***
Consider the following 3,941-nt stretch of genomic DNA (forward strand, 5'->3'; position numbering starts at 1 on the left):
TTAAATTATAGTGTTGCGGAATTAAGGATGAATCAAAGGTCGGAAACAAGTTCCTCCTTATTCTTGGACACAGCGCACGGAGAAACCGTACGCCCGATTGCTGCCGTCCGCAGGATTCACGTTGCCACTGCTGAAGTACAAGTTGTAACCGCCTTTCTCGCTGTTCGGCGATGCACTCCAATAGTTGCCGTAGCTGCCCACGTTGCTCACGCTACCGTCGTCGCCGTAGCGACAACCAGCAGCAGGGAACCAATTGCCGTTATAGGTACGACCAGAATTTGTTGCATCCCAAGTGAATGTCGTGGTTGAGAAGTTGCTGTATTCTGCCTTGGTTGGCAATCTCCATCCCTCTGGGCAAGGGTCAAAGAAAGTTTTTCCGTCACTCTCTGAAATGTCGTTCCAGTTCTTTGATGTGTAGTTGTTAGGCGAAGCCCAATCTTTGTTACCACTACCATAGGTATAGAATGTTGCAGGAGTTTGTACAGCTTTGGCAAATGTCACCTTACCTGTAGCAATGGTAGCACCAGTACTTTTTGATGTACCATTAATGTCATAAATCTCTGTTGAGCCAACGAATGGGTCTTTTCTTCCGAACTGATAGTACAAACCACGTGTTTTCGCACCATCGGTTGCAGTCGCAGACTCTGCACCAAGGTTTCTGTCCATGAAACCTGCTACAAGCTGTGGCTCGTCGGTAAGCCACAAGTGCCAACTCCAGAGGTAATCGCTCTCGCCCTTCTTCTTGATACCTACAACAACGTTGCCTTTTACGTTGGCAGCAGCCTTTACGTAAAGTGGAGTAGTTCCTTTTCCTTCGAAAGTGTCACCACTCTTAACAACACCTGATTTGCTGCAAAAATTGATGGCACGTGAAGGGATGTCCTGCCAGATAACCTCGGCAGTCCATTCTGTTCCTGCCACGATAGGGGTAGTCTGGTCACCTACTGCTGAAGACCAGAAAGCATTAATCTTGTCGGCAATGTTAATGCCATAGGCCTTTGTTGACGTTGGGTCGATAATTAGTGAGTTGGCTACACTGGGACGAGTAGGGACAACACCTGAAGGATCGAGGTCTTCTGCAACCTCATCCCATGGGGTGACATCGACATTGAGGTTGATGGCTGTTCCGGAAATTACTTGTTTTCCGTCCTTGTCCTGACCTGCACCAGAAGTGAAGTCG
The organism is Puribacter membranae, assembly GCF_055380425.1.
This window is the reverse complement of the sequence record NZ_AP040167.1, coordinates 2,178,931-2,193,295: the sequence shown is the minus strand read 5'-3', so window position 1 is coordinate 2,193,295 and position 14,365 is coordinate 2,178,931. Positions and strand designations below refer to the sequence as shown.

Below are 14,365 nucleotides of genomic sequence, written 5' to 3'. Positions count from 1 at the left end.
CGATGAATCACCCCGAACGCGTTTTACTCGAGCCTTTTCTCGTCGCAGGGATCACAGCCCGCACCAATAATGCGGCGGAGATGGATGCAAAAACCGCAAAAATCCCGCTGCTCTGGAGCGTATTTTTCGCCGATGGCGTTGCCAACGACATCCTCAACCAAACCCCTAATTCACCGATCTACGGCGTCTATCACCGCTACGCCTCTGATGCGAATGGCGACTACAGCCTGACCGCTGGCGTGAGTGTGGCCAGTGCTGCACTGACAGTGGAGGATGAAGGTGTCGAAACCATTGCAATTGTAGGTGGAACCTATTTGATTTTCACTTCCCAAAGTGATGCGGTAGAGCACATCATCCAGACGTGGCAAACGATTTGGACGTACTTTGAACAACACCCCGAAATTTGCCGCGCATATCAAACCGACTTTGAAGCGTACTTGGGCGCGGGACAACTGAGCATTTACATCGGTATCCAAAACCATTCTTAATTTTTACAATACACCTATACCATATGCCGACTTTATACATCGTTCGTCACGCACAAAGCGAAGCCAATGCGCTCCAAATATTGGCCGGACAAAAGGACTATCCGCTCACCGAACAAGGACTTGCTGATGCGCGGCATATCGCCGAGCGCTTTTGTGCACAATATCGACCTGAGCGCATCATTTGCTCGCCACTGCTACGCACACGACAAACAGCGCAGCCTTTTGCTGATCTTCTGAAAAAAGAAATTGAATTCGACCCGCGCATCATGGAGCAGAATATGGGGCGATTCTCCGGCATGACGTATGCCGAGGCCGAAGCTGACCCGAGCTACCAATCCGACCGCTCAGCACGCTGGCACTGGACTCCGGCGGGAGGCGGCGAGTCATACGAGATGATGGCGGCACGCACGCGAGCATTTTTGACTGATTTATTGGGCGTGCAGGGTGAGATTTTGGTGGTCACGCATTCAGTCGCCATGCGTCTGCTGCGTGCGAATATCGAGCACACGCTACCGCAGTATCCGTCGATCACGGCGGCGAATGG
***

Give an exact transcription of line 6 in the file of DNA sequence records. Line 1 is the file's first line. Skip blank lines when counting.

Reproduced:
CGATGAATCACCCCGAACGCGTTTTACTCGAGCCTTTTCTCGTCGCAGGGATCACAGCCCGCACCAATAATGCGGCGGAGATGGATGCAAAAACCGCAAAAATCCCGCTGCTCTGGAGCGTATTTTTCGCCGATGGCGTTGCCAACGACATCCTCAACCAAACCCCTAATTCACCGATCTACGGCGTCTATCACCGCTACGCCTCTGATGCGAATGGCGACTACAGCCTGACCGCTGGCGTGAGTGTGGCCAGTGCTGCACTGACAGTGGAGGATGAAGGTGTCGAAACCATTGCAATTGTAGGTGGAACCTATTTGATTTTCACTTCCCAAAGTGATGCGGTAGAGCACATCATCCAGACGTGGCAAACGATTTGGACGTACTTTGAACAACACCCCGAAATTTGCCGCGCATATCAAACCGACTTTGAAGCGTACTTGGGCGCGGGACAACTGAGCATTTACATCGGTATCCAAAACCATTCTTAATTTTTACAATACACCTATACCATATGCCGACTTTATACATCGTTCGTCACGCACAAAGCGAAGCCAATGCGCTCCAAATATTGGCCGGACAAAAGGACTATCCGCTCACCGAACAAGGACTTGCTGATGCGCGGCATATCGCCGAGCGCTTTTGTGCACAATATCGACCTGAGCGCATCATTTGCTCGCCACTGCTACGCACACGACAAACAGCGCAGCCTTTTGCTGATCTTCTGAAAAAAGAAATTGAATTCGACCCGCGCATCATGGAGCAGAATATGGGGCGATTCTCCGGCATGACGTATGCCGAGGCCGAAGCTGACCCGAGCTACCAATCCGACCGCTCAGCACGCTGGCACTGGACTCCGGCGGGAGGCGGCGAGTCATACGAGATGATGGCGGCACGCACGCGAGCATTTTTGACTGATTTATTGGGCGTGCAGGGTGAGATTTTGGTGGTCACGCATTCAGTCGCCATGCGTCTGCTGCGTGCGAATATCGAGCACACGCTACCGCAGTATCCGTCGATCACGGCGGCGAATGG